Minack: Foreign central banks adding 15 cents to Australian dollar

From the AFR:

Foreign central bank appetite could be adding up to US15¢ to the value of the Australian dollar according to one strategist, as the market awaits commentary from the Reserve Bank of Australia on the high dollar following its rates meeting on Tuesday.

Morgan Stanley strategist Gerard Minack wrote in a note to clients this morning that offshore central bank inflows could be pushing the Australian dollar by between US10¢ and US15¢ beyond its fundamental value.

The McKibbin proposal needs a national debate. Right now we are the new Switzerland and need policies to cope with it.

Comments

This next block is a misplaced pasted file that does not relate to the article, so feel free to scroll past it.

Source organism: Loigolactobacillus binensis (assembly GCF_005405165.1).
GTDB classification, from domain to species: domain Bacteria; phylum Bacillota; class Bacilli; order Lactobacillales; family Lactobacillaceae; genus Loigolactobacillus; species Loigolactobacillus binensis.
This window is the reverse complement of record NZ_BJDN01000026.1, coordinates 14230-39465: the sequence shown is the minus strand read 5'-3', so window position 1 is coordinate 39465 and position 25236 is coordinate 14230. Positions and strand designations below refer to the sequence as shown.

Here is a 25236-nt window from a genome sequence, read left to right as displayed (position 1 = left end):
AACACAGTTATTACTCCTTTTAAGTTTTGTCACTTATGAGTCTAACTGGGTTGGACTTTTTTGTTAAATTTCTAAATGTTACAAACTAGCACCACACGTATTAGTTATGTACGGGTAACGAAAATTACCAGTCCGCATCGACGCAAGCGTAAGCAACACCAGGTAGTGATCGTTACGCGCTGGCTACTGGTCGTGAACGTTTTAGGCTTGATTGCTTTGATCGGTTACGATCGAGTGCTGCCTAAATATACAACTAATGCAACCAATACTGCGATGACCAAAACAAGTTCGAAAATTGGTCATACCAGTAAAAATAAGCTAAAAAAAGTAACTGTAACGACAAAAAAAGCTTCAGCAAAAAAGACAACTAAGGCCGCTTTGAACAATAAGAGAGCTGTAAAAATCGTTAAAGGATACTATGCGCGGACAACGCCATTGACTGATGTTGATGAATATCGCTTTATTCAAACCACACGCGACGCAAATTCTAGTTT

1. Potential for this to get worse, presumably? Yields on many developed countries bonds only look set to go down, potentially more QE, continued troubles in EU meaning noone wants to be in THOSE bonds etc etc.

    Other issue is that, as and when something bad happens in this part of the world and/or things pick up somewhere else… the currency outflows could be dramatic.

      • If you’re using gold as a hedge against an expected depreciation of the $AU against $US, you must be confused Why not buy $US directly?

        Putting aside your confusion about using gold as a hedge, gold has already appreciated about 30% over the past two years. It’s not going to appreciate much more in the short-medium term.

      • Because the yield differential could be wiped out in two days in these markets?

        All you need is the spec element running with the dumb money central bankers to be spooked.